Understanding the rules of life

Bioscience for an integrated understanding of health

Category: Standard Studentships

A systems biology approach to understanding how mutations hijack signalling

Project No. 2446


Primary Supervisor

Dr Simon Mitchell- University of Sussex


Prof Sean Lim – University of Southampton

Dr Fabio Simoes – University of Sussex


B-cells within lymph nodes are exposed to cell-to-cell interactions, and mutliple cytokines.

These signals are interpreted by molecular signaling pathways such as the NF-κB signaling pathway, and in response B-cells can secrete cytokines and chemokines to potentially remodel their microenvionrment. The goal of this project is to understand this bi-directional relationship between B-cells and their microenvironment, and how mutations may impact signalling and cytokine secretion. Signal rewiring by mutations has important implications for cancer, immunotherapies, inflammation and auto-immunity.

This project will address this challenge using interdisciplinary systems biology approaches including computational modelling, experimental wet-lab work in cell lines, and validation in primary patient material and murine models.

Our computational/in vitro preliminary data suggests that mutations can re-wire the NF-kB signaling pathway, creating crosstalk between pro-survival/developmental signaling and pro-inflammatory signaling. One impact of this signaling crosstalk may be that mutated cells respond incorrectly to their microenvironment, and produce a pro-inflammatory response to pro-survival/developmental signals, resulting in microenvironment remodelling.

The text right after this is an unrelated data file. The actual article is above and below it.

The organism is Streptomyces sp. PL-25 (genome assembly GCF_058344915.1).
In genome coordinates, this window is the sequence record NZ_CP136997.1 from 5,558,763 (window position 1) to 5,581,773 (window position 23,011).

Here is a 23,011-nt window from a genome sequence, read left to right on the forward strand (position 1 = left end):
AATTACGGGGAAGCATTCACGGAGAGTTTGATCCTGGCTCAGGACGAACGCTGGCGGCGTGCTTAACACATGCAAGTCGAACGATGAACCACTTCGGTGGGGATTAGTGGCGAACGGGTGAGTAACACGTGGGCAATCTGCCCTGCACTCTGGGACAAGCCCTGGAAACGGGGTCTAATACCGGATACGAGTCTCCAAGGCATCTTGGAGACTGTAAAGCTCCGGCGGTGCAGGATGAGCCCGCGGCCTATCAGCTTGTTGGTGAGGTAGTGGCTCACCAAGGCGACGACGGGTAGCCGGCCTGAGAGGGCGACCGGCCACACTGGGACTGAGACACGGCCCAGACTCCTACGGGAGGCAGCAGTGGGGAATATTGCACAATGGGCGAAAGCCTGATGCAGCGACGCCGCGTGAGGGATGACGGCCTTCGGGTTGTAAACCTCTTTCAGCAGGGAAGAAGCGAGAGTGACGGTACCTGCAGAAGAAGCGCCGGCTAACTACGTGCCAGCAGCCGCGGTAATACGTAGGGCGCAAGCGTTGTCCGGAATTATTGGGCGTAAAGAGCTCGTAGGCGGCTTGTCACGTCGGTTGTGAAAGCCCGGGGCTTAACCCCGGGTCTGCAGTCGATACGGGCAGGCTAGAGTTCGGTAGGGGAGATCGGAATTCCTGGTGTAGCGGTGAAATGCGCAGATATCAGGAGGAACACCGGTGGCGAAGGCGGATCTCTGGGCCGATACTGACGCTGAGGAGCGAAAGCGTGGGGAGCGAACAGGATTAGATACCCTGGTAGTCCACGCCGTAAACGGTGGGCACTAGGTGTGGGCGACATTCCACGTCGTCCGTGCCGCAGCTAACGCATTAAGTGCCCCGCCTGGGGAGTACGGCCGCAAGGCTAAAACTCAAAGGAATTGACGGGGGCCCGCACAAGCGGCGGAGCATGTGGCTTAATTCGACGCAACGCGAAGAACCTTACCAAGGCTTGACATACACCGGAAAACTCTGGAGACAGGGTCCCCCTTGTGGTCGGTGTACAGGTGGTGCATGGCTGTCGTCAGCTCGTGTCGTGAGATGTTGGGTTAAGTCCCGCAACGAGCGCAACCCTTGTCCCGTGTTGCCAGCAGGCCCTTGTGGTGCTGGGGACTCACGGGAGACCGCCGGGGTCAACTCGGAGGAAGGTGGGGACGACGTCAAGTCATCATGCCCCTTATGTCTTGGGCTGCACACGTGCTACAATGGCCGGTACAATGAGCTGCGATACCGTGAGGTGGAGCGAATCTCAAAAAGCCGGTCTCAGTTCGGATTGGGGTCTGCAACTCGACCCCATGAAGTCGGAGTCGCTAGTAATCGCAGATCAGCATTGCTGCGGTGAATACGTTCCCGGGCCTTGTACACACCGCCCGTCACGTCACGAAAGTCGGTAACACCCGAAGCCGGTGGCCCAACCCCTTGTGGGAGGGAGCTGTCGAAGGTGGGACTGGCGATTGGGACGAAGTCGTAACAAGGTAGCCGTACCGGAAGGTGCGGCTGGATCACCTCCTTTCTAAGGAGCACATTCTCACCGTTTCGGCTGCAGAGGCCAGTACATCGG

The student will perform computational modelling that predicts how mutations might alter the way B-cells cells interpret their environment. This work will leverage vast data available from cancer studies that spans the scales from mutations to outcomes. These predictions will then be tested in cell lines by measuring NF-κB activity and the cytokines expressed in mutated and unmutated cells using a combination of transfection/CRISPR-cas9 experiments to introduce mutated genes/knock-out genes respecitively. Exciting results from the lab will be carried forward to lymph node biopsy samples, and cell line-derived xenograft models where cell lines with/without cross-talk driving mutations will be introduced and immune infiltration will be assayed using spectral flow cytometry.

Computational modelling experience is not required, but familiarity with coding would be preferred along with a desire to learn computational techniques. Knowledge of cell biology/signalling is required. Hands-on wet lab experience/training is desireable.